Family and Relationships
As the train slows down approaching Sunnyside, I look out the window for the spot where Harry jumped to his death. It’s marked by a tree still pinned with a few tattered ribbons and plastic flowers in Harry’s honor. “You fat fuck,” I whisper. “Who am I supposed to jam with now?”
Sundays were the worst for the smallest monkeys. The fathers who had the day off would get drunk and beat their boys, who would dash out their front doors to pass it on down. On Virgil’s second Sunday on Blue River Avenue, right after he told everyone how he’d once shot a cougar between the eyes, Wally flipped Virgil over his back, and Virgil’s head hit the pavement with a sickening thud.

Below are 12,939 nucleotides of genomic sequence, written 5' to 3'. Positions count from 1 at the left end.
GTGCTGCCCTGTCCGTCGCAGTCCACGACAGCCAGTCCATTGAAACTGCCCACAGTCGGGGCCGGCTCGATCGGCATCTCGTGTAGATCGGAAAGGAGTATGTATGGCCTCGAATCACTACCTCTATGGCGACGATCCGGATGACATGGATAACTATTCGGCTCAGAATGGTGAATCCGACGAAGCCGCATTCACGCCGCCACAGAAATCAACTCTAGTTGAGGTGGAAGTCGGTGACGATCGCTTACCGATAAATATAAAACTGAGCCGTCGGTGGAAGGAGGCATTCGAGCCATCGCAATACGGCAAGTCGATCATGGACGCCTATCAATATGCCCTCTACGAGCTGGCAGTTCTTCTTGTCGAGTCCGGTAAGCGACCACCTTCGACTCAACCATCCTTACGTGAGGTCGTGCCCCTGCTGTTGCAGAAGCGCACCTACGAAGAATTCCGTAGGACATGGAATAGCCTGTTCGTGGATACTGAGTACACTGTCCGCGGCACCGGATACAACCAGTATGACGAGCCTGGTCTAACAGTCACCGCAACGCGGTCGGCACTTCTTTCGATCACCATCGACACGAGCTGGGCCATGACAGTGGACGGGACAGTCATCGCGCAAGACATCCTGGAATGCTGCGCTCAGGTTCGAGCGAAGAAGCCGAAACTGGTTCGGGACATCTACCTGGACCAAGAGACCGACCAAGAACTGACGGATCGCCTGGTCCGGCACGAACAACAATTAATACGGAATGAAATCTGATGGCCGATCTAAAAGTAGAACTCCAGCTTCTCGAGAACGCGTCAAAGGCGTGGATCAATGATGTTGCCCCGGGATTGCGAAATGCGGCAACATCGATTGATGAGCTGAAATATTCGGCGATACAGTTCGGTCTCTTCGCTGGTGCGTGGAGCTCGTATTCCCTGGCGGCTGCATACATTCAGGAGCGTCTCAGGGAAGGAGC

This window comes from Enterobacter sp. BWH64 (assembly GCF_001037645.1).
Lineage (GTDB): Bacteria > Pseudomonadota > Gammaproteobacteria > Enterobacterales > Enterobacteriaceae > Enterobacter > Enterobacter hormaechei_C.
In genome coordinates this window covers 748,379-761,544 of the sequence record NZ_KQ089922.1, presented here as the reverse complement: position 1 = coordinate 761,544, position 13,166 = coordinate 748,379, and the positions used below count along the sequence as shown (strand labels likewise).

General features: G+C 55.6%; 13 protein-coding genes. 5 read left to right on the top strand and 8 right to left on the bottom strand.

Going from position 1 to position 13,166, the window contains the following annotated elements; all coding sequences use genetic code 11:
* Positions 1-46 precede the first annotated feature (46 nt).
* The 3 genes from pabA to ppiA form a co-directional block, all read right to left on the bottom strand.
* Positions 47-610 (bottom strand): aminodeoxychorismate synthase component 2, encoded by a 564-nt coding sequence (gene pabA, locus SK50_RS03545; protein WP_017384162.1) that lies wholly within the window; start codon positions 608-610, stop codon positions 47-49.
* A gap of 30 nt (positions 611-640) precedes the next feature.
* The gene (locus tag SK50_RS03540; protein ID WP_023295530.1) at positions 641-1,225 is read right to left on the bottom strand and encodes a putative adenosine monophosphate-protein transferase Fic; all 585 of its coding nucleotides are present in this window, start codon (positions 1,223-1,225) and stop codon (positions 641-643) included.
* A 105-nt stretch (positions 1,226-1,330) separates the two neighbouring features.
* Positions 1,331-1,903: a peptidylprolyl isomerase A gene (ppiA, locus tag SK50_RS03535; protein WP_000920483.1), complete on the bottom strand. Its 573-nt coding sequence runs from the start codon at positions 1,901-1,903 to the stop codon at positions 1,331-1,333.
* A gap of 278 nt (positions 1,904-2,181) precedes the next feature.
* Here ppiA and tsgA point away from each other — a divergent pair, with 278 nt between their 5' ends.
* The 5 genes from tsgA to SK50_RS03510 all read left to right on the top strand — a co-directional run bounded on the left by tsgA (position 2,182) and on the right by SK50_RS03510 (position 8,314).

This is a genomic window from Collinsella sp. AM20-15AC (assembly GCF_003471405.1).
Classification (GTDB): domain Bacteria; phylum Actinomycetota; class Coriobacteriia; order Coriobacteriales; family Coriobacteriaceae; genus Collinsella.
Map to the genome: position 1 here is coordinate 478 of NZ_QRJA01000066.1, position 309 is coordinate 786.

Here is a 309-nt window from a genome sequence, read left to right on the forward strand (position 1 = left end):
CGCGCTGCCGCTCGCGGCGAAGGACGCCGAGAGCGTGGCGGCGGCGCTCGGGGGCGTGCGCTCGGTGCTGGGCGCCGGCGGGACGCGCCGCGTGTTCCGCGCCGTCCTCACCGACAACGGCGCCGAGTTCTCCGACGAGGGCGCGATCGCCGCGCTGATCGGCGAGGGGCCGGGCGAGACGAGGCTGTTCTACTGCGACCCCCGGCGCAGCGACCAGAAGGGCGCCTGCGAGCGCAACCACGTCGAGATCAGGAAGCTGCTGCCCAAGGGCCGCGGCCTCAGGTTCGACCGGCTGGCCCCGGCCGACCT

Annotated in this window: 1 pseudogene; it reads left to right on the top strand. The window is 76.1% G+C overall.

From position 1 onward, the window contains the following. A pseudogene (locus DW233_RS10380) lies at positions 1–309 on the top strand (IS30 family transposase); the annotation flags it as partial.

We did come upon a low cave, ten or so feet to the back, but there was nothing inside except empty beer bottles and a white paper bag shaped like a cat. So we sat like castaways at its entrance, knees touching, and watched the hourglass glitter of the moon on the black surface of the ocean. That was all. It was my first experience of nervous teenage heaven, and I doubted I would ever know anything so fragile and sublime again.
My family, in particular, was in danger. We were the wrong religion (Presbyterian) for our neighborhood, and my father had a reputation as a Darwinist. To many of our neighbors, Christians and Muslims alike, his belief that humans had evolved from monkeys was blasphemy, and he was careful not to show his face in public.